Unhappy with that C minus? Think you have a legitimate complaint? Here are some strategies to help students complain about grades effectively.

It happens to every college student now and then. After studying for hours for that midterm or final exam or cranking out that term paper, a less-than-favorable grade comes back that doesn’t seem fair. But is there anything a student can do?

Maybe. Yes, the professor or instructor holds power. Moreover, college teachers generally have little inclination to change grades, and many consider student grade complaints to be among their least favorite student pet peeves. However, if a student genuinely feels that he or she has an excellent case to make about why a grade was made unfairly, speaking up may well be the right thing to do.

Here are some tips for complaining about a grade effectively.

Identifying a Legitimate Grade Complaint

When faced with an unexpectedly lousy grade, it’s easy to declare that the professor is wrong immediately. But is this the case? Keep in mind that the professor is a trained, experienced professional, and there’s at least a chance that the professor is correct. Maybe even a good bet.

Never complain about a grade immediately. Cooldown first. Then pick up the paper or exam and look it over carefully. Pay close attention to the instructions, the grading criteria, and feedback from the teacher. Then think honestly about whether the grade is legitimate.

The third set of eyes can be helpful too. Show the paper or exam to a good student who’s already taken the class or someone else with knowledge on the subject. Be sure to pick someone who’s not going to be a “yes man” and automatically say the professor is wrong no matter what. Honesty is what’s needed here, not moral support.

How to Complain About a Grade

To make a strong grade complaint, a student has to establish that they have met the criteria needed to earn a higher grade. To confirm this, a student needs to come with a strong argument that this is indeed the case. The student has to demonstrate an understanding of the grading criteria and provide evidence that he or she met this criterion.

Grade complaints should generally follow this form:

  • I understand the grading criteria for this portion of the paper, which are (explain).
  • I see you didn’t feel what I wrote met these criteria because of (reiterate feedback).
  • I don’t see it this way. I feel that this portion of the paper meets your criteria, which is why (provide evidence).

It’s imperative to make grade complaints respectfully. Handle the encounter with professionalism. A professional, polite grade complaint may work. A rude grade complaint will not.

How Not to Complain About a Grade

Grade complaints need to take the form of, “Here’s how I met your criteria.” Questioning the criteria themselves is a bad idea, as is asking the professor’s authority.

The following grade complaints have been heard by every professor who’s ever lived. These fall under the category of things professors hate to hear, and they don’t work.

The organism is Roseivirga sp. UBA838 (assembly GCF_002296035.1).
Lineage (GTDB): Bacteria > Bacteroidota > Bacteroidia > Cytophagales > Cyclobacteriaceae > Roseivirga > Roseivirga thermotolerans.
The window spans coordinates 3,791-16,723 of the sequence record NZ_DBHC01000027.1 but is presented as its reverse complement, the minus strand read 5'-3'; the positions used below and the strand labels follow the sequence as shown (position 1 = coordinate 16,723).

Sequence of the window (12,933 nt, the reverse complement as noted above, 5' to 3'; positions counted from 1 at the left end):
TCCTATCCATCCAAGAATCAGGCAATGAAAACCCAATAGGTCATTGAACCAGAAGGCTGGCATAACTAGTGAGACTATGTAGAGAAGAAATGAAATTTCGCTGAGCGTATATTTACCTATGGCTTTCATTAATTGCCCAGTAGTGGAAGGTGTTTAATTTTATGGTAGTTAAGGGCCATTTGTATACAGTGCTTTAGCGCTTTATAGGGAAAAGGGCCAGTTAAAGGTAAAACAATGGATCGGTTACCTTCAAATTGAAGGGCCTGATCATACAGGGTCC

• The questions were too hard!
  • The other professor who teaches this class doesn’t grade so hard.
  • I studied for nine hours for this test. I deserve more than a C!
  • Ashley got a 92, and Sarah got a 93, and they barely even studied, and I studied for nine hours, and that’s not fair!
  • I worked too hard to get the grade I got.
  • I’m an A student. I can’t get a C!
  • My life sucks. Feel sorry for me because of X and Y and Z and give me a break.

On a related note, professors are much more likely to listen favorably to a grade complaint that comes from a responsible student. If Logan comes to class most of the time, participates, turns things in on time, and gets a B+ on the first exam, the teacher will take Logan seriously when he comes to discuss the paper grade. But when Jason comes in to complain after slacking off all semester, the professor doesn’t want to hear it.

Another thing to avoid is to come across as a “Negotiator.” The Negotiator is a budding lawyer who argues every available point and tries to nip away at a better grade. (Think Cher from Clueless.) Students who do this come across as spoiled brats.

Escalating a Grade Complaint

Most grade complaints can be resolved between teacher and student. Sometimes, though, a student has a legitimate gripe that the professor won’t address.

If this is the case, the best place to go is to the academic department. Call the department secretary and find out what the procedure is to escalate a grade complaint. It may mean a meeting with a department chair or other faculty member or may indicate a referral to a grade complaint board.

Grade complaints are difficult situations. Professors don’t like to hear them, mainly because they’ve listened to more than their share of whiny grade complaints that are not legitimate. A student’s best strategy is to come with a polite, professional attitude, along with solid evidence that the paper or exam in question meets the criteria for a higher grade. There’s no guarantee that this will work, of course, but it just may be worth a try.

 

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